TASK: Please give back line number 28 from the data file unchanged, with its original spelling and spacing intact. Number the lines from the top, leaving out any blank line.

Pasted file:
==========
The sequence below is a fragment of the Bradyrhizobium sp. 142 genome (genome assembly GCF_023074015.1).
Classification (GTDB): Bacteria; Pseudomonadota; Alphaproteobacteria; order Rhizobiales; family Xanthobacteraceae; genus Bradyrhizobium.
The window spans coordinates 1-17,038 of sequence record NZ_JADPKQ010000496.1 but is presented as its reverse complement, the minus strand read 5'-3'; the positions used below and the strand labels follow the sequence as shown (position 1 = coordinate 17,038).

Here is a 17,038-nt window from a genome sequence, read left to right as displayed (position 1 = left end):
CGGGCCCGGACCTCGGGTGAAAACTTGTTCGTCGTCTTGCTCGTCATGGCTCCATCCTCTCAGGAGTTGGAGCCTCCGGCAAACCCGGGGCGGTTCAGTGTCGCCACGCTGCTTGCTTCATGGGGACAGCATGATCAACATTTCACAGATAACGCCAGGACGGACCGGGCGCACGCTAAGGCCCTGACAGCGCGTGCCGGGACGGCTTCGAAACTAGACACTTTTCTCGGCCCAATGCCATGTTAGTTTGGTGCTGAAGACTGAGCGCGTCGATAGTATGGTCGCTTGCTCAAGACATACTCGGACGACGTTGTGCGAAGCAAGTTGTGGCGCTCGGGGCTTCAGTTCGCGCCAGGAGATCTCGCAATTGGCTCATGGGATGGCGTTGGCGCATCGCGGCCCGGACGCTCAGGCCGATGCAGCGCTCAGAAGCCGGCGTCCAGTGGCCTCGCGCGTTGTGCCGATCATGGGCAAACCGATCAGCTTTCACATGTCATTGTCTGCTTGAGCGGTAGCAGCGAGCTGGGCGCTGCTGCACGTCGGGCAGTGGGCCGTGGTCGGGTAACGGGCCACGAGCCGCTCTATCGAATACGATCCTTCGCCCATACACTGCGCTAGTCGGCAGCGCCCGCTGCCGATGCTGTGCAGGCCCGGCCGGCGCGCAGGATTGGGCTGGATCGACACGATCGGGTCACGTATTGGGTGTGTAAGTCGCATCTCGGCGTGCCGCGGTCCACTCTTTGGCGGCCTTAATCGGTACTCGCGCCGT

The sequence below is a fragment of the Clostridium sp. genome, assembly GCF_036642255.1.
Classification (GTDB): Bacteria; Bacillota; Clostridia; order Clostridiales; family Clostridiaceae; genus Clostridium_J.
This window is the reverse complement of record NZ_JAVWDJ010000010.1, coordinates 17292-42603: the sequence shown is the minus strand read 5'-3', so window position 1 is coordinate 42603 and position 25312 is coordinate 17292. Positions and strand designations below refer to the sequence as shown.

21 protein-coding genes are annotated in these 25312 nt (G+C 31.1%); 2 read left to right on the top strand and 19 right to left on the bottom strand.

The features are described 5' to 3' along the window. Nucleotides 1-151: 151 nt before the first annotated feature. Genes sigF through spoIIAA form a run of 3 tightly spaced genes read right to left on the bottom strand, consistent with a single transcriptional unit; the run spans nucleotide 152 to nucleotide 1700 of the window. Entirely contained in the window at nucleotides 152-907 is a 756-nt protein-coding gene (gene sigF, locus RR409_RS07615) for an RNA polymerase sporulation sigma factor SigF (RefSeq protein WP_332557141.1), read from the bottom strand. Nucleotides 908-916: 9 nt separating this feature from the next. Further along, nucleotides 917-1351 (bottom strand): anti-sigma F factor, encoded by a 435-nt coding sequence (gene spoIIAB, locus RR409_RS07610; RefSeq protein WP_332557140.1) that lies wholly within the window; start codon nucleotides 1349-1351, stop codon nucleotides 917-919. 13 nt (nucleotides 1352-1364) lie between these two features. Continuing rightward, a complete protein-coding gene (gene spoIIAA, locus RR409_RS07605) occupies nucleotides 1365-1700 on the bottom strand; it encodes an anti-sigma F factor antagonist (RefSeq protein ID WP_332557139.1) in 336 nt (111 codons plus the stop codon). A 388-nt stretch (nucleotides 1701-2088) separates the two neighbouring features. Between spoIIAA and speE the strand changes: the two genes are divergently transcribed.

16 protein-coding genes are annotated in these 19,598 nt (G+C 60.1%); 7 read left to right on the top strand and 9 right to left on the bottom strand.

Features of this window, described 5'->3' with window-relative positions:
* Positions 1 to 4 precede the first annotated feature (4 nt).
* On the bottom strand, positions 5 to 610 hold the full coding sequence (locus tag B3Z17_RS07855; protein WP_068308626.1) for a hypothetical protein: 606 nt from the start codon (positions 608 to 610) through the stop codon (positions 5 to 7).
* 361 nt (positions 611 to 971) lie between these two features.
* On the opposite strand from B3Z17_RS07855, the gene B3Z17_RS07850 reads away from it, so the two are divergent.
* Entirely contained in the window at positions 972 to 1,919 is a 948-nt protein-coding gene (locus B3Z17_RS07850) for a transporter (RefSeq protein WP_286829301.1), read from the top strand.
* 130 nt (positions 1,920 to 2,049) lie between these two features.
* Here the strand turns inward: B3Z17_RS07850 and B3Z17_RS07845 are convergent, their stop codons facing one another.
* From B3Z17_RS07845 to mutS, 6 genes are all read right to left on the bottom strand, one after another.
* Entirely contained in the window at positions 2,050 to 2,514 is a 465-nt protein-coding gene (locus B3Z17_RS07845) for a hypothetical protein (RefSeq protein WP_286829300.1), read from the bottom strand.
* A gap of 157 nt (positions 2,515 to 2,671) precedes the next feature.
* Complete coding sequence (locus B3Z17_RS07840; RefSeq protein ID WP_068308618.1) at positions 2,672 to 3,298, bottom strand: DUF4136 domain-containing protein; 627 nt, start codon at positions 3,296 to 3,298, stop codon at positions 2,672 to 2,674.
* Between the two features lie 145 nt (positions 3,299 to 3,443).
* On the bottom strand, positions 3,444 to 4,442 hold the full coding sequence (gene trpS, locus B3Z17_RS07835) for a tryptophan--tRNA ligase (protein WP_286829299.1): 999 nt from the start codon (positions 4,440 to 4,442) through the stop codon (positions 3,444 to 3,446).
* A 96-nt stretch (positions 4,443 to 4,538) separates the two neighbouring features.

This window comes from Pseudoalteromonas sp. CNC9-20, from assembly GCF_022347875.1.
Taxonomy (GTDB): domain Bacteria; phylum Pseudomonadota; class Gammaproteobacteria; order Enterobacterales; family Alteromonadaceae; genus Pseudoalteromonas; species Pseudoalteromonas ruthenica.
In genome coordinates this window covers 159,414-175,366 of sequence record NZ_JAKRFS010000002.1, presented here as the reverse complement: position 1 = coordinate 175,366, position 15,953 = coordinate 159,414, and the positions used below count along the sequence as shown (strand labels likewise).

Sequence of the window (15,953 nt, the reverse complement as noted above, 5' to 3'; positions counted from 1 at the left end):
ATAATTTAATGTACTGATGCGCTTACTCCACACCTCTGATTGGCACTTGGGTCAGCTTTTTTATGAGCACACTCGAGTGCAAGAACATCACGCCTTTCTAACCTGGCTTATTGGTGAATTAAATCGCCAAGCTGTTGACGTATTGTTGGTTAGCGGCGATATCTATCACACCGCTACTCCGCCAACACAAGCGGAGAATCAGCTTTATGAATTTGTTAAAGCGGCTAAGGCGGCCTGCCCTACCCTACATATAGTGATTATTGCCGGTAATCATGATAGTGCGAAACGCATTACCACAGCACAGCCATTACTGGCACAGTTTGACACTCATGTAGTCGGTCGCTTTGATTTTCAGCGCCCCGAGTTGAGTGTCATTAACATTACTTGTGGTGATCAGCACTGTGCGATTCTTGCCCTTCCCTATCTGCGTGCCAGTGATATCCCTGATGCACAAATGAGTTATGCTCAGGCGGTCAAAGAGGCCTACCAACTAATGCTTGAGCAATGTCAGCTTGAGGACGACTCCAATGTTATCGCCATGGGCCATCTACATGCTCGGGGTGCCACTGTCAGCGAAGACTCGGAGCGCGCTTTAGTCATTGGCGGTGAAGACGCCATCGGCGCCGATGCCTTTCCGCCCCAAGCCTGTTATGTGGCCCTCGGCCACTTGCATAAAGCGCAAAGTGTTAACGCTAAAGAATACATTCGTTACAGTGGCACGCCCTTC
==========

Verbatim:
Taxonomy (GTDB): domain Bacteria; phylum Pseudomonadota; class Gammaproteobacteria; order Enterobacterales; family Alteromonadaceae; genus Pseudoalteromonas; species Pseudoalteromonas ruthenica.